It was his first TEDx speech.
He rehearsed for yet another time on the way to the venue. A lot of people knew about his achievements already. This was his chance to let them know the story behind it – the pain and hardships he had to undergo to make it happen.
“Not every seedling becomes a tree! Dreams don’t just fructify out of thin air. They need intense effort, discipline and dedication. They need a lifetime of sacrifice. Stuff that people with broken spine simply cannot manage.” He looked at himself in the mirror in the car and felt a sense of pride creep into the corner of his lips.
He imagined a full audience. A standing ovation at the end of it all. People going hush over his achievements. He could see wannabe-aspirants looking up to him in awe.
“Slow down, soak it in, live in the moment.” He reminded himself.
“And don’t forget to thank all those people in the list.” Of course, he had taken time to prepare a long list of people. Few had genuinely helped him, and few were there just for the sake of a diplomatic mention.
“Sir, your destination has arrived,” the Uber driver announced.
He paid the driver and staggered onto the venue. It was a large convention center with seating capacity for five hundred people.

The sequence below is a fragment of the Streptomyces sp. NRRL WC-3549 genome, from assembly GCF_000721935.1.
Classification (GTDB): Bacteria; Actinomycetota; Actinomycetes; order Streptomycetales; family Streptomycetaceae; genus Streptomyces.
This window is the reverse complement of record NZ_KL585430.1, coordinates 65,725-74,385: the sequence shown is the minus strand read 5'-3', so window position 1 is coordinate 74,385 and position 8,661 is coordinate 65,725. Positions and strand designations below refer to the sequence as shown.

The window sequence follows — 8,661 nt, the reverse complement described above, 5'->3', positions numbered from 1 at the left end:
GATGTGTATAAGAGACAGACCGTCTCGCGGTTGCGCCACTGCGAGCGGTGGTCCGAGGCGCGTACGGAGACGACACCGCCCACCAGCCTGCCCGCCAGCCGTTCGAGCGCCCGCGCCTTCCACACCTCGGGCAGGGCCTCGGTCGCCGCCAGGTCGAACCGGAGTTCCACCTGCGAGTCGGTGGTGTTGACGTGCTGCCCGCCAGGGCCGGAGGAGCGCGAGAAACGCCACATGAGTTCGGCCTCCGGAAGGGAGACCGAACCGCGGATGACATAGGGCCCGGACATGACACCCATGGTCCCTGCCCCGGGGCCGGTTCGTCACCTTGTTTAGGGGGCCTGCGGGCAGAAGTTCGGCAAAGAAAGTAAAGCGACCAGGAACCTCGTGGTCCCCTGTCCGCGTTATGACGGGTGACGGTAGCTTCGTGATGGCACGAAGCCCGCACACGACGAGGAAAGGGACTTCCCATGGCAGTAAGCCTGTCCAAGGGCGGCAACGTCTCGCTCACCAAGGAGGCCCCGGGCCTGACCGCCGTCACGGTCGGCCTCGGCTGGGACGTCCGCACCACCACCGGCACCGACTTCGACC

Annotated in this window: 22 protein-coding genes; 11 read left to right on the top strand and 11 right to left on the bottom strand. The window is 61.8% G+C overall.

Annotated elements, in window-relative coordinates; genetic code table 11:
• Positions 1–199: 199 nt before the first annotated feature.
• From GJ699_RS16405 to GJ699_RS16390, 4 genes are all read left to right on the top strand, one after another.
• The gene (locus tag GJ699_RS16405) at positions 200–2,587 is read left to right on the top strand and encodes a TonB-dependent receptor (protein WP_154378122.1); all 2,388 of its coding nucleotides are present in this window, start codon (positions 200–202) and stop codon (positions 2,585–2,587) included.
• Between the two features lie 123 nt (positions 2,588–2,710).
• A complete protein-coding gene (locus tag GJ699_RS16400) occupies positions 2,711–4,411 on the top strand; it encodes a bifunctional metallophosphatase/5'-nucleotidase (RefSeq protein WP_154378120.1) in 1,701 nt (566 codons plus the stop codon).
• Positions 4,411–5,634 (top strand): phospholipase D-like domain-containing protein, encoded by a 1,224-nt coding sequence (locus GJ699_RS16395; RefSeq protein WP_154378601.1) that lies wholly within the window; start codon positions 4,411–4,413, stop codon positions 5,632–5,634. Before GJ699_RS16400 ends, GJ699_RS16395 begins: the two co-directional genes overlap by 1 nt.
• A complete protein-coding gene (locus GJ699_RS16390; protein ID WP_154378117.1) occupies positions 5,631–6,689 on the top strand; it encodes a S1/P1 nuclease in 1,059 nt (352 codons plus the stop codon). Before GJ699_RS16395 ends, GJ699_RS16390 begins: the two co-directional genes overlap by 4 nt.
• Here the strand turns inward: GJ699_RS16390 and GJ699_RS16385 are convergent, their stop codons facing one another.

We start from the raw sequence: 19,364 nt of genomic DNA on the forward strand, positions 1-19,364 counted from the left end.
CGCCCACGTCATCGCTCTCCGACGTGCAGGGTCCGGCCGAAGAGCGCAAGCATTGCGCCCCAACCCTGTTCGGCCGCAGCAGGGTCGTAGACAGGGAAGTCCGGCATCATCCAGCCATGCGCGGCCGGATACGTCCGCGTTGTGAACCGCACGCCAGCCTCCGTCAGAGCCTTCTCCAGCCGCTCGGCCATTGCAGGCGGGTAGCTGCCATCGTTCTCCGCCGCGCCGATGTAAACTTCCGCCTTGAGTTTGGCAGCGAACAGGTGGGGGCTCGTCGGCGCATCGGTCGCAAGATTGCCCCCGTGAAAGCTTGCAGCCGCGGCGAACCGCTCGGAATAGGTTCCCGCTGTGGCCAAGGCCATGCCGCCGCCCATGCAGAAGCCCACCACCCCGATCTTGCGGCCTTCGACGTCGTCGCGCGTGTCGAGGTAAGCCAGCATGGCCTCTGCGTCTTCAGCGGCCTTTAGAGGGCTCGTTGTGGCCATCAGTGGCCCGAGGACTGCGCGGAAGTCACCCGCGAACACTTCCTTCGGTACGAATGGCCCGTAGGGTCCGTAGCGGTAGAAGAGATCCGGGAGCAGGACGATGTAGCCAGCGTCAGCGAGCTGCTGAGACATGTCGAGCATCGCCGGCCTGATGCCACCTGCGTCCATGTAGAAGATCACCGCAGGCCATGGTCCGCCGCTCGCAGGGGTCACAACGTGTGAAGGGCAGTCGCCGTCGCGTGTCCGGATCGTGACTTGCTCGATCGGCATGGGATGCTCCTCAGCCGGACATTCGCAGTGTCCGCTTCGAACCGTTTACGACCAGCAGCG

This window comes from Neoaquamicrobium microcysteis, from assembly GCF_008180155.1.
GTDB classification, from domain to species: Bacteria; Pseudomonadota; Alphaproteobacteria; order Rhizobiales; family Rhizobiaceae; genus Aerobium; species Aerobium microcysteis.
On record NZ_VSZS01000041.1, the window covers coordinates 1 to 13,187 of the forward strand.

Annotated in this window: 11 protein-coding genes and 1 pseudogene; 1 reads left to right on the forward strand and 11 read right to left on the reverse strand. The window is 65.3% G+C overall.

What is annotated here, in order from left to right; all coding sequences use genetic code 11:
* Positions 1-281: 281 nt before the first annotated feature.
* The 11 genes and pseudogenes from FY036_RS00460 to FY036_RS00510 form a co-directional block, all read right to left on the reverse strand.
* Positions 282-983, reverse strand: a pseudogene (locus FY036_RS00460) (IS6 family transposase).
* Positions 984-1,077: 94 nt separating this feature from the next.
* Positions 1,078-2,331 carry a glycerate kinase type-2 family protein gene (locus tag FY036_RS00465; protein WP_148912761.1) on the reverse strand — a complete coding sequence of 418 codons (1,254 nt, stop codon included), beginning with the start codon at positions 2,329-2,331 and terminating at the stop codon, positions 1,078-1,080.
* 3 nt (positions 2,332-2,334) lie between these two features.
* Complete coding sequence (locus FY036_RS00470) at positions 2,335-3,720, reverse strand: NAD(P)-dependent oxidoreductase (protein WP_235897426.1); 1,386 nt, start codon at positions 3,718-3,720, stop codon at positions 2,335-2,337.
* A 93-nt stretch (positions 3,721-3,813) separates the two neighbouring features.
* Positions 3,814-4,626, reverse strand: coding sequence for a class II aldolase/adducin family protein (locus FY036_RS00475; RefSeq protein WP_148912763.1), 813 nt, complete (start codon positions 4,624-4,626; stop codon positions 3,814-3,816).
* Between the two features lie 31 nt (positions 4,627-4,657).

Five hundred people just to listen to him?! That made him feel special.
He was greeted by Madan, the coordinator.
“Great to have you here today, Sir,” he muttered.
“Thank you,” his lips a little dry by now.
As he walked in, he was a little surprised. The hall was nearly empty.
All of seven people decorated the huge expanse of the hall. He looked at Madan, quite unsure if the timing was wrong.
“Actually, it’s a long weekend, sir. Turnout is quite low. I think it will pickup in another 30 minutes.” He spluttered half-apologetically.
“That’s alright,” he replied pretentiously trying to hide his disappointment.
They waited for 20 minutes to see if anyone else joined. No one did. It was time for him to start his magnum opus.
He struggled and splattered through out his speech. He missed the punch lines. At some point, he simply read out the notes he had taken. It was pure misery and in the end, he was glad that it was done with.
On his way home, thoughts raced through his mind.
“Why do I feel so low just because the turnout was poor? My achievements were real. Do the admiration and appreciation matter more to me than the achievements itself?”
“Were all these achievements just a form of external validation, all to please an invisible gallery?”
“How much does appreciation and admiration matter to me?”
As he got out of the car, a large green dustbin stared at him.
He dumped the speech notes down the neck of the dustbin and walked away!